The offender enters a flesh auction to keep his organ intact. He offers an alternative compensation, to dissuade the offended party from meting out to him his just desserts. He proposes perhaps ounces of gold, F$150,000 in cashier’s check, land or property, a business, some other asset.

What is my eye worth to me? What is my hand worth to me? What is my foot worth to me? As the offender, I am effectively ransoming my limbs, buying them back from you so that you won’t take them from me. I face the question: Are you my victim willing to accept money in exchange for the satisfaction of having my eye poked out or of having my arm removed in exchange for yours?

By this auction or ransoming process, the perpetrator compensates his victim, with the injured body part being the maximum specified sanction, as Gary North says in his book, Victims’ Rights.

None of these compensatory mechanisms are part of district attorney Neil Pinkston’s palette of papers, processes and criminal court claims before judge and jury.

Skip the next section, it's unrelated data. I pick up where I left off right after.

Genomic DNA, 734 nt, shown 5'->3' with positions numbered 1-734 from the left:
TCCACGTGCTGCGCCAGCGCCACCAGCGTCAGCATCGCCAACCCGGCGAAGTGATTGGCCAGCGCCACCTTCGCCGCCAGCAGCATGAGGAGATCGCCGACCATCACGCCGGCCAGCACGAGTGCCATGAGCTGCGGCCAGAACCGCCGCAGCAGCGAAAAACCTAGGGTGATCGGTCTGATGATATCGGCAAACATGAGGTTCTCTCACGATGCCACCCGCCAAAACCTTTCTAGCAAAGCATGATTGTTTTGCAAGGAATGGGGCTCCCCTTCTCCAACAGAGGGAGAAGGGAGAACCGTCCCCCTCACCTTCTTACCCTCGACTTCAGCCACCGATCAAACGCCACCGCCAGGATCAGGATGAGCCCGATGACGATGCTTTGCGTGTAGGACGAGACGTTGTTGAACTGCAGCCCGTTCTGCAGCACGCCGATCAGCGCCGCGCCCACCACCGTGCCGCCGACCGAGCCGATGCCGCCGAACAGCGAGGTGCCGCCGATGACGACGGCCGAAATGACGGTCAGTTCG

Mr. Pinkston represents a complex that serves the state — and not justice. The pinnacle of this cartel is the Tennessee Department of Correction, an agency that is part of the executive branch headed today by Gov. Bill Haslam and enslaves more than 20,000 people in 14 prisons, three of which are run by a for-profit corporation.

Slavery prospers in Tennessee

No one should express dismay at state slavery. The Tennessee constitution allows for slavery upon conviction of a crime, as does the federal constitution. ‡ The prison system in 2015 had expenditures of F$864.35 million, according to the state’s comprehensive annual financial report for the year.